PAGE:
Syed Saud Akhtar

As an experienced administrator one tends to believe one has been through several workshops in the past and are therefore beyond what such spaces have to offer. This is never really the case though and this belief of mine underwent serious transformation when I visited the U.S. in 2003 as a participant of International Visitor Leadership Program sponsored by the U.S. Department of State. There I realized the importance of being respectful, responsive and open to differing ideas. The same values were reiterated during the I Have a Dream program. The belief that I have all the answers and techniques to solve problems was challenged once again and it was an eye-opening process all over.

I started listening and taking in inputs before responding. The manner in which Sandeep, the facilitator, explained certain ideas enabled me to understand myself better, including my strengths and my shortcomings. I was assigned three mentees and all of them were at different points in their journeys. My role as a mentor was to motivate and encourage them to achieve the personal and societal goals they had set for themselves. One of the challenges I had imagined would be to understand their expectations, and gain confidence and acceptance. In some ways I was lucky, as they were receptive to my suggestions and ideas, and there was no resistance from their side. Also, it wasn’t that they just listened to me and then did not do anything about it. They would accept my suggestions and follow it up with action.

My response to each mentee was based on the problems they faced. At times I invoked personal examples to be able to better relate to their circumstances. One of my mentees was dealing with substance abuse issues and was also extremely apprehensive about facing his family. It was crucial to first understand his problem and to console him before giving any solutions. I used to hear him patiently and instead of waiting for him to call, I would myself initiate a conversation. After counselling, he is now opening up, sharing his problems, has re-enrolled into college and is communicating openly with his teachers there. He intends to run a de-addiction center in Jamshedpur. In case of another mentee, she came across as quiet and shy in the first workshop. However, I noticed a great amount of transformation during the closing workshop, where she seemed more confident and willing to express herself openly and actively participating in community welfare activities. My third mentee was already working towards his societal goals and it was his personal goal that needed guidance. He is now enrolled into an architecture program and is taking his education forward, and still continues to contribute by way of community engagement.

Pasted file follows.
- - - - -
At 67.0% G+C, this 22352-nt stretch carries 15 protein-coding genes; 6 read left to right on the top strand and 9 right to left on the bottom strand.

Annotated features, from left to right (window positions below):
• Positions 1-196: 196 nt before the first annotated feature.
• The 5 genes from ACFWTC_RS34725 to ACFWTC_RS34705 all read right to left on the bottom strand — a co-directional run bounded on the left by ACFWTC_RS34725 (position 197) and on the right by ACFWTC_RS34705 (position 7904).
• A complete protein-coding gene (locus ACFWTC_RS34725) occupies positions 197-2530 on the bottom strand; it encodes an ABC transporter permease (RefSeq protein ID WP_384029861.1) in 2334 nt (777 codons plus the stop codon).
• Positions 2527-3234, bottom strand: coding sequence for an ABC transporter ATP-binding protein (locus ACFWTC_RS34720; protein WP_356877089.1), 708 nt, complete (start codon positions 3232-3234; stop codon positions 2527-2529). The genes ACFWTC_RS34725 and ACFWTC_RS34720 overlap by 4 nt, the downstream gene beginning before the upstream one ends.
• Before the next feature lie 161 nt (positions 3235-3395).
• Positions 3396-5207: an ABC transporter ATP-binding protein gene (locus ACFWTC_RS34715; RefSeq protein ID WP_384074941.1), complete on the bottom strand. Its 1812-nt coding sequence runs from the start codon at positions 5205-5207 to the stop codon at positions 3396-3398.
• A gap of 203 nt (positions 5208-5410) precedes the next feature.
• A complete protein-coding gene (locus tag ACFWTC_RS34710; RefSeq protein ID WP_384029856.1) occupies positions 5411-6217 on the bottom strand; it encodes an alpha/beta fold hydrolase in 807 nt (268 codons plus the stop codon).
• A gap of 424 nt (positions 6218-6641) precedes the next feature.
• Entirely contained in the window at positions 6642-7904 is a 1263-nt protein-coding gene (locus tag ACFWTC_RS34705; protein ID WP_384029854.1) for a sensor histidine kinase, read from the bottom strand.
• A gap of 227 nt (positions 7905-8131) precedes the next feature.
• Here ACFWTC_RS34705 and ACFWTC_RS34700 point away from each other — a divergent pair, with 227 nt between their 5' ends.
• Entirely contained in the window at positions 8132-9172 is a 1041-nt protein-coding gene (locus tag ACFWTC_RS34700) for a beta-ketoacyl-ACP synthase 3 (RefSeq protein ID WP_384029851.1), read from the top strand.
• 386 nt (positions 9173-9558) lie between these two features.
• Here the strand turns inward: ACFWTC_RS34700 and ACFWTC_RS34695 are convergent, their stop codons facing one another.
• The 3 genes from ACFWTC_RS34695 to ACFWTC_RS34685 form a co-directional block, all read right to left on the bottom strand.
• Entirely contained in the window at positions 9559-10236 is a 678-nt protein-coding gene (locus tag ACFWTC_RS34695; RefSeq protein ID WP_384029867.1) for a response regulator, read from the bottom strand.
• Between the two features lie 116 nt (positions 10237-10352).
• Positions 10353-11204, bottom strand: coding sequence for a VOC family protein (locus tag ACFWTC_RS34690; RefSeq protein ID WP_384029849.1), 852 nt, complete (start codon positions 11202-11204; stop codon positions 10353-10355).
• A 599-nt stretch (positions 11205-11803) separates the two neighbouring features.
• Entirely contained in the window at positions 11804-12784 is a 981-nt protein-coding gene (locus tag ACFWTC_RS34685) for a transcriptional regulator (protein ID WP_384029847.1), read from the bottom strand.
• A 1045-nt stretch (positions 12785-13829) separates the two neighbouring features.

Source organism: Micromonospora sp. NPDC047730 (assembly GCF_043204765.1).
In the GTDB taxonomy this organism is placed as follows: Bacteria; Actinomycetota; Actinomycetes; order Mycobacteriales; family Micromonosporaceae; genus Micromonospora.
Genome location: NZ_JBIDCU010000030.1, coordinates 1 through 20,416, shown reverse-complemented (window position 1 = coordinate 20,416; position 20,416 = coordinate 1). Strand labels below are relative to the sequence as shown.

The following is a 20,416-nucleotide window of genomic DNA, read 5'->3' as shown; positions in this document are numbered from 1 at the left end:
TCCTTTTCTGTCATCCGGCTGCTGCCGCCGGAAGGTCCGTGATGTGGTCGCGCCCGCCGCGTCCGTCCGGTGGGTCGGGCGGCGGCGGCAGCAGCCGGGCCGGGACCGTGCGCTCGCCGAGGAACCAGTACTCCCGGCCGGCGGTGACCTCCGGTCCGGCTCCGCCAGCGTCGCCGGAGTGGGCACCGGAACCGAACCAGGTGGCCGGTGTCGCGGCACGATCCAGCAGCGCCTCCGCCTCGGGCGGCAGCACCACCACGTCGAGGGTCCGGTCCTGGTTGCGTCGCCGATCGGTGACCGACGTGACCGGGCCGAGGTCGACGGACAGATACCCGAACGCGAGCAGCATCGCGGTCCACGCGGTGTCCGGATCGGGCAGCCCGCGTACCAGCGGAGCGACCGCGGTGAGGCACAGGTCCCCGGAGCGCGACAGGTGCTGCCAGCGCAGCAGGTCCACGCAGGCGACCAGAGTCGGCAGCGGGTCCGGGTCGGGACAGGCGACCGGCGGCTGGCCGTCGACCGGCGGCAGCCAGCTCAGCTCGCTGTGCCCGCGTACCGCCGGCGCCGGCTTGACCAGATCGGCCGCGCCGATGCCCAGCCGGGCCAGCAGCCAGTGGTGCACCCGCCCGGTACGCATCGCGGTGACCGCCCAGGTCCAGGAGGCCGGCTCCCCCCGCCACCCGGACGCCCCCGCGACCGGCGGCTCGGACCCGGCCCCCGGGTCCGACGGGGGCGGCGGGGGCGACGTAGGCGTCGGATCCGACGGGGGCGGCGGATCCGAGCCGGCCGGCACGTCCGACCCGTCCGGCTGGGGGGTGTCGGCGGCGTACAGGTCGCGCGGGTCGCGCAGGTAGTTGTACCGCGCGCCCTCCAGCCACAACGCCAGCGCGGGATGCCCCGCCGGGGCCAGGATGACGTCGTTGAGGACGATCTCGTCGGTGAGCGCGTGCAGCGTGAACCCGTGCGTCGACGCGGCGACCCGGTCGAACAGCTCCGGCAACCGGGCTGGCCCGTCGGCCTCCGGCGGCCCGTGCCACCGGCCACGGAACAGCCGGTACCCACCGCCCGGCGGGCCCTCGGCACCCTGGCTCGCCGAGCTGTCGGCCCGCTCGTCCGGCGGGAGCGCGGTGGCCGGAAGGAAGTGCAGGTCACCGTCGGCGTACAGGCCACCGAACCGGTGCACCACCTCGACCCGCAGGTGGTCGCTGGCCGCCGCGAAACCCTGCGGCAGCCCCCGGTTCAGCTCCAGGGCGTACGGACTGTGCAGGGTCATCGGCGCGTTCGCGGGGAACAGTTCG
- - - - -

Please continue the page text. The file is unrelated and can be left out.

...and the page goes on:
Looking back, I see this workshop as a step towards my own personal transformation as well. It has been particularly helpful in my role as an administrator. Earlier I used to hear people out but stick to the official guidelines. Now, I first try to understand their problem, and respond after thinking about possibilities from their perspective. Regarding my mentees, I feel attached to them and want all of them to do well. I call them regularly, and from the beginning they have responded positively to my suggestions. A program like this should not stop after the closing workshop and there should be a yearly review or some kind of follow-up organized by Pravah or the American Center to understand how mentors and mentees continue to nurture their relationship.

S.S.Akhtar is currently Deputy Registrar, Birla Institute of Technology, Mesra, Ranchi. He participated in the USG-sponsored International Visitor Leadership Program in 2003. He mentored Anupam, Prachi, and Shubham through the USG-sponsored I Have a Dream leadership and mentoring program for International Exchange Alumni.

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